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Insights from Mauro Chojrin: From IT Manager and Tech Lead to Full-Time PHP Trainer and Consultant & More

Mauro Chojrin interview

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Join us today for an exciting adventure with Mauro Chojrin, a technical coach, PHP trainer, consultant, and former IT manager and tech lead. With a career spanning over 20 years in the sector since 2000, Mauro’s journey is a testament to his growth and adaptability.

Discover how his passion for learning and technology propelled him from overseeing IT operations to becoming a renowned authority in PHP training and consulting since 2003. Gain valuable insights from Mauro’s experience about the latest trends and challenges in PHP programming, empowering developers to excel in the ever-evolving digital landscape.

Let’s get this started!

Areeba: Hi Mauro, it’s a pleasure to connect with you. Before we delve into your impressive journey in the tech industry, please share a bit about yourself how you first discovered your passion for technology, and how you’ve evolved over the years.

Mauro: Hi! Thanks for having me, I’m excited to have the opportunity to share my journey with you. For me, it all started as a hobby. My father bought my first computer around 1985 (A Commodore 64) and I immediately got hooked on it. Right at the beginning, I was sent to a coding academy though, in full honesty… I didn’t learn much, so I was only using my computer to play video games.

It wasn’t until a few years later that a friend of mine introduced me to the world of Basic and, from there it was a one-way ticket.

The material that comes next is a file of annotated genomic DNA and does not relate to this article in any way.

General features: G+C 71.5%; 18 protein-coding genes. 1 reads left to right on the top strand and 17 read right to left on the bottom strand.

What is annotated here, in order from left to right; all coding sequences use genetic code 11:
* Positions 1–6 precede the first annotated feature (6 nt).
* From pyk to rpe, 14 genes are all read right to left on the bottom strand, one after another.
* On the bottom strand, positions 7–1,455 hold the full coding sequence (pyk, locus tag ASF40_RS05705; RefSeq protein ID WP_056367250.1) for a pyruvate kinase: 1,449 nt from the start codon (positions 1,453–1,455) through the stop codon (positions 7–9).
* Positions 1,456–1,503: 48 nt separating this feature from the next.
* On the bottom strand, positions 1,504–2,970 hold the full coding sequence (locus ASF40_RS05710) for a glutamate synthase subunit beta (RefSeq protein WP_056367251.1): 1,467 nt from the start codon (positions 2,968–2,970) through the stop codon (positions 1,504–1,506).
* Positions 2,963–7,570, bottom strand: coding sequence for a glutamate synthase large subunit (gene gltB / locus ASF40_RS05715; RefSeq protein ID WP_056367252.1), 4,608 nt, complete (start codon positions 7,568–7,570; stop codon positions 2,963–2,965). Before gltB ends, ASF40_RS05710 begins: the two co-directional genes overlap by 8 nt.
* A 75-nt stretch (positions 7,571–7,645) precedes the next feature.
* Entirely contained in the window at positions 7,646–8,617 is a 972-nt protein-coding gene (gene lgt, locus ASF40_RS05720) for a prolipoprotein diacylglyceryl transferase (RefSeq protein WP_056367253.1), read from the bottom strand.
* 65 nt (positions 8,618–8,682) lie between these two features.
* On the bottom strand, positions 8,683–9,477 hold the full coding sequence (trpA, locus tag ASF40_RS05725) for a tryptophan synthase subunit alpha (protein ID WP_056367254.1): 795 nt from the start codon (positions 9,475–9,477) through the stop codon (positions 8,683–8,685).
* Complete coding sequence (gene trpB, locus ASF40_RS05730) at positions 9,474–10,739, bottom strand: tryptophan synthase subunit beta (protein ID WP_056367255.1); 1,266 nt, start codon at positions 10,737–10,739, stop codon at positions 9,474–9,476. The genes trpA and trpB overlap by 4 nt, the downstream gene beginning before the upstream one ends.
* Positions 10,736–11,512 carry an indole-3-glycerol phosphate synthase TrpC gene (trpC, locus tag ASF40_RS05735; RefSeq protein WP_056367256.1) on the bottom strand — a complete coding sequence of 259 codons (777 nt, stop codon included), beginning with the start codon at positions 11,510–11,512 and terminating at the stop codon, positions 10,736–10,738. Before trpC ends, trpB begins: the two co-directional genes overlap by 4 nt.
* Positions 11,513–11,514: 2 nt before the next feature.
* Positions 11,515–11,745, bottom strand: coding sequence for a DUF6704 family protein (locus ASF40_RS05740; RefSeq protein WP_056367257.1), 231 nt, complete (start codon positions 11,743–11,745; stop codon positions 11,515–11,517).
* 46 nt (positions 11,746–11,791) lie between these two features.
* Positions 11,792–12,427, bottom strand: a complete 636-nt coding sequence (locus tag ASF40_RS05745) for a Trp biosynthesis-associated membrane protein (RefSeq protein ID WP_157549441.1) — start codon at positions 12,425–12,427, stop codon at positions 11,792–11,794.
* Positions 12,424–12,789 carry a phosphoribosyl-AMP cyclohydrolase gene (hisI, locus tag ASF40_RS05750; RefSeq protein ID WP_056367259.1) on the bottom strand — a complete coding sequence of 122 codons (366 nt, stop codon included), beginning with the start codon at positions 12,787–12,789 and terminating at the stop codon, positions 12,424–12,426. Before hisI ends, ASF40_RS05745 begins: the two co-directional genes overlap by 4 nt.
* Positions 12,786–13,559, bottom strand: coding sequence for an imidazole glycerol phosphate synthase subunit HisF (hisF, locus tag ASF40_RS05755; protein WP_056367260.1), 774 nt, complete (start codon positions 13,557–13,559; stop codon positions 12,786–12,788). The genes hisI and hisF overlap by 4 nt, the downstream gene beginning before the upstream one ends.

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Later on, I went to a technical school where I learned a lot more about programming and how computers work on the inside and my passion grew along.

I got to code my first website around 2000 using ASP 3 and about a year later I took my first bite at php. When I first learned the basics of it I have to say I didn’t like it, too many strange symbols compared to the neatness of Visual Basic, plus we’re talking about php 3 so… things were quite different from what we have today. Anyway, another project came along, then another, and… all of a sudden I found myself going deeper and deeper into PHP. Most of my career has revolved around teaching programming, databases, and such but I’ve also been a team leader and IT manager for different companies, both small and large.

Nowadays, as a technical coach, I help development team leaders improve their team’s performance by leveraging industry best practices.

Areeba: In your current role at Codurance, you help development teams build reliable and maintainable software by adopting industry best practices. What key practices do you emphasize, and how do you implement them effectively?